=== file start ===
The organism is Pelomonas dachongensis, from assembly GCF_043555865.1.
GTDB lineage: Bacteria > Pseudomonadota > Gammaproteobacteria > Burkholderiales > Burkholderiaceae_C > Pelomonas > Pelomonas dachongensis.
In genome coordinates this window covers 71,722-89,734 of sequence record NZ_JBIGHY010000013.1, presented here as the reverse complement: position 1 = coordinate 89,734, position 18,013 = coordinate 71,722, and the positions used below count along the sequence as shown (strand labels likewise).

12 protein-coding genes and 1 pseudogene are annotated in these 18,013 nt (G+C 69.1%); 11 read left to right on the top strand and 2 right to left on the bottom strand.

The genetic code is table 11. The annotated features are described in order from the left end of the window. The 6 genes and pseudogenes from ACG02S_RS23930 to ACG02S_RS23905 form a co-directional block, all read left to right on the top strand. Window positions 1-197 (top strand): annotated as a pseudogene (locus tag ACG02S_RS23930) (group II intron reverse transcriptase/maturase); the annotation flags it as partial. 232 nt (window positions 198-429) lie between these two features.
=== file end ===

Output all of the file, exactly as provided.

The organism is Pelomonas dachongensis, from assembly GCF_043555865.1.
GTDB lineage: Bacteria > Pseudomonadota > Gammaproteobacteria > Burkholderiales > Burkholderiaceae_C > Pelomonas > Pelomonas dachongensis.
In genome coordinates this window covers 71,722-89,734 of sequence record NZ_JBIGHY010000013.1, presented here as the reverse complement: position 1 = coordinate 89,734, position 18,013 = coordinate 71,722, and the positions used below count along the sequence as shown (strand labels likewise).

12 protein-coding genes and 1 pseudogene are annotated in these 18,013 nt (G+C 69.1%); 11 read left to right on the top strand and 2 right to left on the bottom strand.

The genetic code is table 11. The annotated features are described in order from the left end of the window. The 6 genes and pseudogenes from ACG02S_RS23930 to ACG02S_RS23905 form a co-directional block, all read left to right on the top strand. Window positions 1-197 (top strand): annotated as a pseudogene (locus tag ACG02S_RS23930) (group II intron reverse transcriptase/maturase); the annotation flags it as partial. 232 nt (window positions 198-429) lie between these two features.